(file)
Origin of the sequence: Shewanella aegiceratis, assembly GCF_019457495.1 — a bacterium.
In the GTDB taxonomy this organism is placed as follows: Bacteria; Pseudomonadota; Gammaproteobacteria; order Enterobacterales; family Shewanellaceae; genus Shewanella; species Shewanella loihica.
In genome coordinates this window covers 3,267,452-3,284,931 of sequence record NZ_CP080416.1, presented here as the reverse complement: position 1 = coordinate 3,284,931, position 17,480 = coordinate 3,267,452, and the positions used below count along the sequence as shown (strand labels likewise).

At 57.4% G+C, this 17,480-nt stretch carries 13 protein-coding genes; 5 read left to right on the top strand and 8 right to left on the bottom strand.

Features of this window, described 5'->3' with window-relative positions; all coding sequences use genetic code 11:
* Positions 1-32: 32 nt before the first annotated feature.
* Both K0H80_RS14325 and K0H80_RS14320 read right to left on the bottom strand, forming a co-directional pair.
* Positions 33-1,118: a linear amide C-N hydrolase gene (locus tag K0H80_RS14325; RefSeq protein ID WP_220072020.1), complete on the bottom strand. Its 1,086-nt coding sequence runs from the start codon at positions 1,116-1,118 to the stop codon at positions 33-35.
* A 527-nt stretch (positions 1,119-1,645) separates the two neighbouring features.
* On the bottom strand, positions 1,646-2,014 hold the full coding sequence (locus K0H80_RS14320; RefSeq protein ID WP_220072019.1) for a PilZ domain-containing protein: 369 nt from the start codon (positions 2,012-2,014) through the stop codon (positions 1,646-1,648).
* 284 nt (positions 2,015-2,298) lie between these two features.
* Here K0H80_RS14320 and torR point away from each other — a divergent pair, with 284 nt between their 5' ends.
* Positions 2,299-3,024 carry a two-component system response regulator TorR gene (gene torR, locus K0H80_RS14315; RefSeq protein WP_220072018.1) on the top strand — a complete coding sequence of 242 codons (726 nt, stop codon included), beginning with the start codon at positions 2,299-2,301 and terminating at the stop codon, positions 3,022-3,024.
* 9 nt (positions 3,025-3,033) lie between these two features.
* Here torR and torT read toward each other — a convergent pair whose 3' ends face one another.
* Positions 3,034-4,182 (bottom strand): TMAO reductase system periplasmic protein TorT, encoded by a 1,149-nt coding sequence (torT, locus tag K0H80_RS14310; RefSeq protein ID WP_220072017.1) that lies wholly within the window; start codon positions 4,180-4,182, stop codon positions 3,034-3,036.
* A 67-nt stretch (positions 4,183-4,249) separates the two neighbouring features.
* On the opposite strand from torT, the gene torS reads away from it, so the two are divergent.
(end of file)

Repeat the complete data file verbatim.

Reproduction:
Origin of the sequence: Shewanella aegiceratis, assembly GCF_019457495.1 — a bacterium.
In the GTDB taxonomy this organism is placed as follows: Bacteria; Pseudomonadota; Gammaproteobacteria; order Enterobacterales; family Shewanellaceae; genus Shewanella; species Shewanella loihica.
In genome coordinates this window covers 3,267,452-3,284,931 of sequence record NZ_CP080416.1, presented here as the reverse complement: position 1 = coordinate 3,284,931, position 17,480 = coordinate 3,267,452, and the positions used below count along the sequence as shown (strand labels likewise).

At 57.4% G+C, this 17,480-nt stretch carries 13 protein-coding genes; 5 read left to right on the top strand and 8 right to left on the bottom strand.

Features of this window, described 5'->3' with window-relative positions; all coding sequences use genetic code 11:
* Positions 1-32: 32 nt before the first annotated feature.
* Both K0H80_RS14325 and K0H80_RS14320 read right to left on the bottom strand, forming a co-directional pair.
* Positions 33-1,118: a linear amide C-N hydrolase gene (locus tag K0H80_RS14325; RefSeq protein ID WP_220072020.1), complete on the bottom strand. Its 1,086-nt coding sequence runs from the start codon at positions 1,116-1,118 to the stop codon at positions 33-35.
* A 527-nt stretch (positions 1,119-1,645) separates the two neighbouring features.
* On the bottom strand, positions 1,646-2,014 hold the full coding sequence (locus K0H80_RS14320; RefSeq protein ID WP_220072019.1) for a PilZ domain-containing protein: 369 nt from the start codon (positions 2,012-2,014) through the stop codon (positions 1,646-1,648).
* 284 nt (positions 2,015-2,298) lie between these two features.
* Here K0H80_RS14320 and torR point away from each other — a divergent pair, with 284 nt between their 5' ends.
* Positions 2,299-3,024 carry a two-component system response regulator TorR gene (gene torR, locus K0H80_RS14315; RefSeq protein WP_220072018.1) on the top strand — a complete coding sequence of 242 codons (726 nt, stop codon included), beginning with the start codon at positions 2,299-2,301 and terminating at the stop codon, positions 3,022-3,024.
* 9 nt (positions 3,025-3,033) lie between these two features.
* Here torR and torT read toward each other — a convergent pair whose 3' ends face one another.
* Positions 3,034-4,182 (bottom strand): TMAO reductase system periplasmic protein TorT, encoded by a 1,149-nt coding sequence (torT, locus tag K0H80_RS14310; RefSeq protein ID WP_220072017.1) that lies wholly within the window; start codon positions 4,180-4,182, stop codon positions 3,034-3,036.
* A 67-nt stretch (positions 4,183-4,249) separates the two neighbouring features.
* On the opposite strand from torT, the gene torS reads away from it, so the two are divergent.